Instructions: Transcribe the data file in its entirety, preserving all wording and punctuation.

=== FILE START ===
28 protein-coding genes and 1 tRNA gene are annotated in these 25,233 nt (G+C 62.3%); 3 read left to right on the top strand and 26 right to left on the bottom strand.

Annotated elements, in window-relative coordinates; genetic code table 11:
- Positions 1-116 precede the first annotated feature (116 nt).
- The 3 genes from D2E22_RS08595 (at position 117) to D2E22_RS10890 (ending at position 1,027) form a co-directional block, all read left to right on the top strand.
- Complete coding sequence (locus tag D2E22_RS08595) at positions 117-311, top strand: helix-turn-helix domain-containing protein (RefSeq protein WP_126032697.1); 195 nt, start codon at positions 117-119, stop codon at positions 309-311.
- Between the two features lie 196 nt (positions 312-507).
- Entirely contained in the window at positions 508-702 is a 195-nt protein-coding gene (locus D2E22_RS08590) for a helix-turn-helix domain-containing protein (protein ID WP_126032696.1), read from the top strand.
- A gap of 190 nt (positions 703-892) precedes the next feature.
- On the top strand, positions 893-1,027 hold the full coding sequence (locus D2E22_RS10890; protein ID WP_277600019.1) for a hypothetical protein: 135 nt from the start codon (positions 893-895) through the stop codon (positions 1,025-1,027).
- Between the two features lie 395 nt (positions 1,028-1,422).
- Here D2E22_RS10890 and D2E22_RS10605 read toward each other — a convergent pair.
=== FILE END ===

28 protein-coding genes and 1 tRNA gene are annotated in these 25,233 nt (G+C 62.3%); 3 read left to right on the top strand and 26 right to left on the bottom strand.

Annotated elements, in window-relative coordinates; genetic code table 11:
- Positions 1-116 precede the first annotated feature (116 nt).
- The 3 genes from D2E22_RS08595 (at position 117) to D2E22_RS10890 (ending at position 1,027) form a co-directional block, all read left to right on the top strand.
- Complete coding sequence (locus tag D2E22_RS08595) at positions 117-311, top strand: helix-turn-helix domain-containing protein (RefSeq protein WP_126032697.1); 195 nt, start codon at positions 117-119, stop codon at positions 309-311.
- Between the two features lie 196 nt (positions 312-507).
- Entirely contained in the window at positions 508-702 is a 195-nt protein-coding gene (locus D2E22_RS08590) for a helix-turn-helix domain-containing protein (protein ID WP_126032696.1), read from the top strand.
- A gap of 190 nt (positions 703-892) precedes the next feature.
- On the top strand, positions 893-1,027 hold the full coding sequence (locus D2E22_RS10890; protein ID WP_277600019.1) for a hypothetical protein: 135 nt from the start codon (positions 893-895) through the stop codon (positions 1,025-1,027).
- Between the two features lie 395 nt (positions 1,028-1,422).
- Here D2E22_RS10890 and D2E22_RS10605 read toward each other — a convergent pair.